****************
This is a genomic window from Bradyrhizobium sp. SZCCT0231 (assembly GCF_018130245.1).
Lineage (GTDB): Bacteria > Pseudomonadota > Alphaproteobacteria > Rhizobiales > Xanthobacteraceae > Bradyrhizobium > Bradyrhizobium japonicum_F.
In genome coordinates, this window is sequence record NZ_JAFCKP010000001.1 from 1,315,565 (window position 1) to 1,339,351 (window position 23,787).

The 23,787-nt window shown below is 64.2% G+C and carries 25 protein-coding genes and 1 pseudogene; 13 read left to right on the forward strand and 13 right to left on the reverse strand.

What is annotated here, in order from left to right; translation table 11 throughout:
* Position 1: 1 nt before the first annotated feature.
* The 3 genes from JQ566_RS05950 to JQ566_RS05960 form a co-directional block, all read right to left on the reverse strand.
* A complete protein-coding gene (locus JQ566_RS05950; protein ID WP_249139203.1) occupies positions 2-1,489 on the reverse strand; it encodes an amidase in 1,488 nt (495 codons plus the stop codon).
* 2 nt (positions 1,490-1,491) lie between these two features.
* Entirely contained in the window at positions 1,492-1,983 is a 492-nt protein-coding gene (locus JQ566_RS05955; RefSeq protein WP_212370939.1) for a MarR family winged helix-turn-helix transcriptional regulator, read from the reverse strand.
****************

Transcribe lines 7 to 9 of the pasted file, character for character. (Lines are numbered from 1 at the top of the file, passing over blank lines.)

* The 3 genes from JQ566_RS05950 to JQ566_RS05960 form a co-directional block, all read right to left on the reverse strand.
* A complete protein-coding gene (locus JQ566_RS05950; protein ID WP_249139203.1) occupies positions 2-1,489 on the reverse strand; it encodes an amidase in 1,488 nt (495 codons plus the stop codon).
* 2 nt (positions 1,490-1,491) lie between these two features.